On 24 November 2016, the OECD published the multilateral instrument, designed to implement those BEPS measures that impact on existing double tax treaties (BEPS Action 15). The Multilateral Instrument is arguably the most ambitious aspect of the entire BEPS project. It is anticipated by the OECD that the Multilateral Instrument will provide for the amendment of approximately 2,000 of the 3,000 tax treaties currently in existence, without the need for each treaty to be individually amended.

The Multilateral Instrument will not actually directly amend the existing tax treaties of participating states, but will sit alongside the relevant treaty modifying it for the purpose of implementing those BEPS measures which impact on existing tax treaties, most notably:

• Action 2 – hybrid mismatches

• Action 6 – preventing treaty abuse

• Action 7 – preventing PE status avoidance

• Action 14 – dispute resolution.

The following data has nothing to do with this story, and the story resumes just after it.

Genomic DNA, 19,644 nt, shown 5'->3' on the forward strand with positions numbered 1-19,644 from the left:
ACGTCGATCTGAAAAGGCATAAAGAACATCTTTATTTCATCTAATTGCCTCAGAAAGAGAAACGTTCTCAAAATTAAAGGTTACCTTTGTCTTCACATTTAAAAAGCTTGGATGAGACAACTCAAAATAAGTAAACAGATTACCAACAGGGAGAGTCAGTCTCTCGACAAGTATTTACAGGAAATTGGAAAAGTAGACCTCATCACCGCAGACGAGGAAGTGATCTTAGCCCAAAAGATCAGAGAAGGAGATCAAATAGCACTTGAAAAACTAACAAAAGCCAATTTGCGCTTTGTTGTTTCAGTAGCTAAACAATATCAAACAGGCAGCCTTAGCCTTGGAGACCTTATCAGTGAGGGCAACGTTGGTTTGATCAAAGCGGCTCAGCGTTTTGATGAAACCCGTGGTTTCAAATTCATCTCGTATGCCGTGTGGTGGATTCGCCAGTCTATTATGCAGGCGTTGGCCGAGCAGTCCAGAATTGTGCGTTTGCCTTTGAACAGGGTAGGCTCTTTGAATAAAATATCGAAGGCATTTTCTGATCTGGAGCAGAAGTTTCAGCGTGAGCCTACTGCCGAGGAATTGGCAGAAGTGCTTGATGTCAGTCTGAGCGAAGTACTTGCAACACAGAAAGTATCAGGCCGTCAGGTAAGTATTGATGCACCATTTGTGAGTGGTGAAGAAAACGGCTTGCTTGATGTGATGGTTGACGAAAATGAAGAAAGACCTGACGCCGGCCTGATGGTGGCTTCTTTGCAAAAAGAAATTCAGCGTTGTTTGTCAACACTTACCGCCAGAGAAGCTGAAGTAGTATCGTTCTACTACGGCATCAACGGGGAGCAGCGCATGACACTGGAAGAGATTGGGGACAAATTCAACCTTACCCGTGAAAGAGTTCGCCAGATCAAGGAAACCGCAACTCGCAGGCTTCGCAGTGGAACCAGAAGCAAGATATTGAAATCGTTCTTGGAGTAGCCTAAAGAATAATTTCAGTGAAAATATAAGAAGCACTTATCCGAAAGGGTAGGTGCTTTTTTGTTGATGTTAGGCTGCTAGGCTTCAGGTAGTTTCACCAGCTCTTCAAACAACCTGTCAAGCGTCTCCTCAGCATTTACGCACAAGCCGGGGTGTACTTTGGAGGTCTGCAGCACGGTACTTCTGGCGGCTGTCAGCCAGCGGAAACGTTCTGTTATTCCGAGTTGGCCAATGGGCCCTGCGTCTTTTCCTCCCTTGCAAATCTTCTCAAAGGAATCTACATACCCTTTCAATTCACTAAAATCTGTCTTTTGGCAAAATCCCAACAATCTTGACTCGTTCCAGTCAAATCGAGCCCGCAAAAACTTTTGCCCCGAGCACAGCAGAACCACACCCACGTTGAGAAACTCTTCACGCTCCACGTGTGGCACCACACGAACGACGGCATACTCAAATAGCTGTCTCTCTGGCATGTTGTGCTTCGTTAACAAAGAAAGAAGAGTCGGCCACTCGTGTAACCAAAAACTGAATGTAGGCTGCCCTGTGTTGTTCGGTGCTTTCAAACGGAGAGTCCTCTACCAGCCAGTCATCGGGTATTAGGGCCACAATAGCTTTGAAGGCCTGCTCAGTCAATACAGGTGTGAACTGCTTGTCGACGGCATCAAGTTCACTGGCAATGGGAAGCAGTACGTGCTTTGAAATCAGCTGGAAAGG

Recognising that not all provisions will be acceptable to every participating state, the Multilateral Instrument includes provisions that a state may opt out of, or choose an alternative option. The default position is that, in such cases, both parties to a particular tax treaty must choose the same option (though this will not always be the case). This flexibility makes the achievement no less impressive (and indeed is a necessity) but will doubtless result in some complexities in terms of application.

Although participating states are encouraged to produce updated, consolidated versions of their treaties as ‘amended’ by the Multilateral Instrument, there is no requirement to do so. This could, conceivably, add an extra layer of complexity for those looking at the application of a particular double tax treaty.

The Multilateral Instrument is open for signature from 31 December 2016.

The Multilateral Instrument can be viewed here.